President Obama Slipping in One Philadelphia Suburb

At least according to 7-Eleven’s surprisingly accurate Presidential Coffee Cup Poll.

On the eve of the first Election 2012 debates in Denver, Colorado, and with the actual election mercifully just over one month away, all of the pundits, politicos and pollsters are making their predictions.

National Journal, a “nonpartisan” Washington news magazine, has the race tied at 47-percent among likely voters. Yesterday, the Rasmussen Report said the incumbent has a one-point edge. Real Clear Politics is more generous, giving Obama a four-point lead nationwide, which, according to PolicyMic.com, means that the President “can afford to relax these next five weeks.”

But who cares what Rasmussen thinks when 7-Eleven is making predictions? That’s right. Even retailers are getting in on this seemingly never-ending presidential election process.

The other day, while stopping by my local 7-Eleven for a half-gallon of milk, I noticed a new sign in the window announcing the convenience store chain’s 7-Election Presidential Coffee Cup Poll.

Every election since the 2000 debacle between George W. Bush and Al Gore, 7-Eleven stores throughout the country have offered customers the option of red coffee cups for the Republican candidate and blue for the Democrat, each bearing the respective candidate’s name. Undecided? Just use a regular 7-Eleven coffee cup, duh. Store managers tally the numbers — or at least they are supposed to — ignoring the undecideds, something the campaigns can’t afford to do.

The results of 7-Eleven’s 7-Election Presidential Coffee Cup polls have been impressively accurate.

In the 2000 election, 7-Eleven’s customers had Bush over Gore by just one percentage point, and Bush took the Oval Office with a half a percentage point lead (and please, let’s not get into all that again). In 2004, Bush beat Kerry by two 7-Eleven points and won the actual election by 2.4 points. And in 2008, 7-Eleven gave it to Barack Obama with 52-percent of the vote, leaving John McCain with 46 percent. The Election Day 2008 results: Obama 52.9% and McCain 45.7%. Not bad for a chain best known for its Dr. Pepper Slurpees.

It’s too early to get any, er, scientific data out of 7-Eleven’s 2012 poll, but we did ask around at some of 7-Eleven’s Pennsylvania locations. Way out yonder in Butler County, which McCain won handily in 2008 with 63% of the general election vote, a cashier at the Butler City 7-Eleven tells me that the Romney cups have been selling “way faster” than the Obamas. An employee at the 7-Eleven in Fox Run (also in Butler County) reports similar findings.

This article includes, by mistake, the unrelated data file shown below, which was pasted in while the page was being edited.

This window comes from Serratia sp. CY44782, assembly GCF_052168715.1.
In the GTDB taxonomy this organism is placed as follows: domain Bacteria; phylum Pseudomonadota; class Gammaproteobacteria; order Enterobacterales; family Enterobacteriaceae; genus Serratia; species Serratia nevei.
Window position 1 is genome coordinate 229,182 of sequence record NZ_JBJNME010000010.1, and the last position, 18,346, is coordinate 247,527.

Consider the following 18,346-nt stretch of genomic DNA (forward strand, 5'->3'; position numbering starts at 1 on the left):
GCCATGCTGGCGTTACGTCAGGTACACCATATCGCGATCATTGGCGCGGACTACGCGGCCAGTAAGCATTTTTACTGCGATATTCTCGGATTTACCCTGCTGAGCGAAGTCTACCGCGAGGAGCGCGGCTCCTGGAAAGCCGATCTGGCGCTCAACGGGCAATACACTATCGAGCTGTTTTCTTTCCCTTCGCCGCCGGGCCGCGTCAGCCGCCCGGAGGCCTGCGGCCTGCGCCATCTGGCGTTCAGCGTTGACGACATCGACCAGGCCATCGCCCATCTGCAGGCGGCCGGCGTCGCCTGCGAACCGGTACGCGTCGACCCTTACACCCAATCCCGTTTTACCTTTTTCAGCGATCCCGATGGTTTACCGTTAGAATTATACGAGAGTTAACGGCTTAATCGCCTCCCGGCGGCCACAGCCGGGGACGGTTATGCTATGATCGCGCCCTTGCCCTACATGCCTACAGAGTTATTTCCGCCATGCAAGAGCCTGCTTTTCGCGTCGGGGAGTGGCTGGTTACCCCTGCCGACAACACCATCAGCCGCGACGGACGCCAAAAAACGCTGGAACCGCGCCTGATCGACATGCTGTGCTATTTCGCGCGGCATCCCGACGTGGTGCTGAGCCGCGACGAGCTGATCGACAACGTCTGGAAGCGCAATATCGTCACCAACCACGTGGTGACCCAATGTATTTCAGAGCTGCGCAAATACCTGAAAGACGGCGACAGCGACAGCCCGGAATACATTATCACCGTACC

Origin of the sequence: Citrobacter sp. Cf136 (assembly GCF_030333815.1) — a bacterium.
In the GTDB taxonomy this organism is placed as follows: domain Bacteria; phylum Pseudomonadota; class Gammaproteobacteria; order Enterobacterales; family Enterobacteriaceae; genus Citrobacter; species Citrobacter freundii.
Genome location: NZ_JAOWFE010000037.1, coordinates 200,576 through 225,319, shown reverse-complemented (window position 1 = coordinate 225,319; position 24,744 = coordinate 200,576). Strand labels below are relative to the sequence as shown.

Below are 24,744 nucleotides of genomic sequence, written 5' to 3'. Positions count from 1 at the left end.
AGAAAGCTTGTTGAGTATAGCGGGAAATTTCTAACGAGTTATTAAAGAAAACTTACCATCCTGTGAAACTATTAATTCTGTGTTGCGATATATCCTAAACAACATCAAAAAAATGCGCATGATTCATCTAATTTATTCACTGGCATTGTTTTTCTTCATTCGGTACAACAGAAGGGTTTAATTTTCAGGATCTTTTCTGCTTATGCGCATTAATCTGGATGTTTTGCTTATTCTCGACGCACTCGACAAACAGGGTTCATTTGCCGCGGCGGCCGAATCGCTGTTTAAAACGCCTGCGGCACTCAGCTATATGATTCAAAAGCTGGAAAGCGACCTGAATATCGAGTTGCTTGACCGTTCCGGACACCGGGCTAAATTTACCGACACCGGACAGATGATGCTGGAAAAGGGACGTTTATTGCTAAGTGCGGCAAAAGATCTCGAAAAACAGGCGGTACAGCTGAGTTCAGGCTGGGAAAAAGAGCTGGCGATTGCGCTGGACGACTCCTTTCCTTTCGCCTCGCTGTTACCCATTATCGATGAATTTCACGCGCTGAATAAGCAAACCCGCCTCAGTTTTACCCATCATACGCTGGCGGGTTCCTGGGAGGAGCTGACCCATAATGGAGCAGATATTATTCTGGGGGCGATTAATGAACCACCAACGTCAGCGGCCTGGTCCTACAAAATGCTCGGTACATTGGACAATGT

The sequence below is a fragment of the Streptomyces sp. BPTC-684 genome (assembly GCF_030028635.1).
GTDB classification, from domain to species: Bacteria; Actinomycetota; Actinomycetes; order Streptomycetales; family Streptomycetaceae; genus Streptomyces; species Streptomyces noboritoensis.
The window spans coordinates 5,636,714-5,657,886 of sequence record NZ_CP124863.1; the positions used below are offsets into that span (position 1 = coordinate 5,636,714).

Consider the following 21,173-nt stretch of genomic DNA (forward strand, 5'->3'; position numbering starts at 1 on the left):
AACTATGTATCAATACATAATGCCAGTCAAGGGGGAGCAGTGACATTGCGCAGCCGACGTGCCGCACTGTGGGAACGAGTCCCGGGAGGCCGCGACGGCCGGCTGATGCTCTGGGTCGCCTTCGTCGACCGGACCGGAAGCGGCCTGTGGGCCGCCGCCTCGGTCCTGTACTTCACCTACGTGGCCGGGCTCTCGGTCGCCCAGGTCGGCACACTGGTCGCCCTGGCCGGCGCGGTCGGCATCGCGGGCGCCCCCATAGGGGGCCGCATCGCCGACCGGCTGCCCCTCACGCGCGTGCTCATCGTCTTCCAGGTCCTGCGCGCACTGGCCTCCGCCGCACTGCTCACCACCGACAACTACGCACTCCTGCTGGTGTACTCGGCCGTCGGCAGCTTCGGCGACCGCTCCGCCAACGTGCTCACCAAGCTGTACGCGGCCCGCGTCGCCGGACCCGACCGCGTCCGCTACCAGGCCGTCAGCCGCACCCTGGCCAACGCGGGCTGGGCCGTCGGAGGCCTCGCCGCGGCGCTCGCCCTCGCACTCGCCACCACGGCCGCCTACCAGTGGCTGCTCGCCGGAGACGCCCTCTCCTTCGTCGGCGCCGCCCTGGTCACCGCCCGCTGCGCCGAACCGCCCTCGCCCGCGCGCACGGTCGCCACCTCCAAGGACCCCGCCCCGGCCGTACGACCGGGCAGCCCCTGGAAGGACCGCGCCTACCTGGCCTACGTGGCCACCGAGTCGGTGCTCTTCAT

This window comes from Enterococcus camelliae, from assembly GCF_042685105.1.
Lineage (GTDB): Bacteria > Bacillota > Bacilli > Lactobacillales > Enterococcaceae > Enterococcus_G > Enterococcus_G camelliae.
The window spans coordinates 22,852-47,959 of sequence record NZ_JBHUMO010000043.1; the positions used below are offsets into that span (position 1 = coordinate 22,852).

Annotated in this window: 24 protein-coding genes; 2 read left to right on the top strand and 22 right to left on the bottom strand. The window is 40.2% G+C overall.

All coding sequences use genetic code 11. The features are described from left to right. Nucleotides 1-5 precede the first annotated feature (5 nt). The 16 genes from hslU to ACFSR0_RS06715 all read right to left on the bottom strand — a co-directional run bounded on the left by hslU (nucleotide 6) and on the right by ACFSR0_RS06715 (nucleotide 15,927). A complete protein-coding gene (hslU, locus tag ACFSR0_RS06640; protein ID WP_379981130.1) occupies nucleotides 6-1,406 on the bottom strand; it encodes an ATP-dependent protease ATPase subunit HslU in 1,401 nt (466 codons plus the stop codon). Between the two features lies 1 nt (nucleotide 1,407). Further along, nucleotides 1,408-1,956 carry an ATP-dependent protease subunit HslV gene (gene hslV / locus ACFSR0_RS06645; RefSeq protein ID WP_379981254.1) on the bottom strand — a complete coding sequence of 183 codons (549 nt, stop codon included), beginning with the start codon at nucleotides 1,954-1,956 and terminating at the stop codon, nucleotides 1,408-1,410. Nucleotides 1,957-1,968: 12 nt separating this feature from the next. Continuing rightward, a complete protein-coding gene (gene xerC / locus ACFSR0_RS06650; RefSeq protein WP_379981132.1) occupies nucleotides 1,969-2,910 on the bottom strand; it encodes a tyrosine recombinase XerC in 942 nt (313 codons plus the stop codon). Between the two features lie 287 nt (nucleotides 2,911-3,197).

Rigi Koshy, manager of the 7-Eleven at 3401 Lancaster Avenue in Obama-friendly West Philadelphia, has not tallied any votes yet but says that he has run out of Obama cups several times. Not so with the Romney cups. But, says Koshy, he can’t order a single party’s cups. Each box contains 150 each of the cardboard Obama and Romney cups. A worker at a Northeast Philadelphia 7-Eleven declares an unofficial Obama coffee cup landslide there as well but hasn’t done an exact count. Hopefully 7-Eleven will recycle all those wasted Romney cups.

Meanwhile, the on-the-ball manager of the 7-Eleven in Glenside, Montgomery County has done a count of September’s numbers for the 7-Eleven 7-Election Presidential Coffee Cup Poll. He says that his location sold 616 Obama cups and 366 Romney cups last month. An easy win for the prez, sure. But compared to Obama’s 2008 general election numbers, he may be slipping in Montgomery County by two points.

And 7-Eleven isn’t the only Philadelphia retailer joining in the polling madness. Chestnut Hill’s Night Kitchen Bakery is running its own straw poll featuring $3.50 Obama or Romney iced vanilla shortbread cookies. Based on early returns, Obama doesn’t have to show up for a Schmitter at Chestnut Hill’s McNally’s Tavern to rally the troops anytime soon. After eight weeks of sales, Obama has picked up a whopping 87% of the cookie-eating public’s vote. Not too crumby.

[Photo and additional reporting by Marina Lamanna.]

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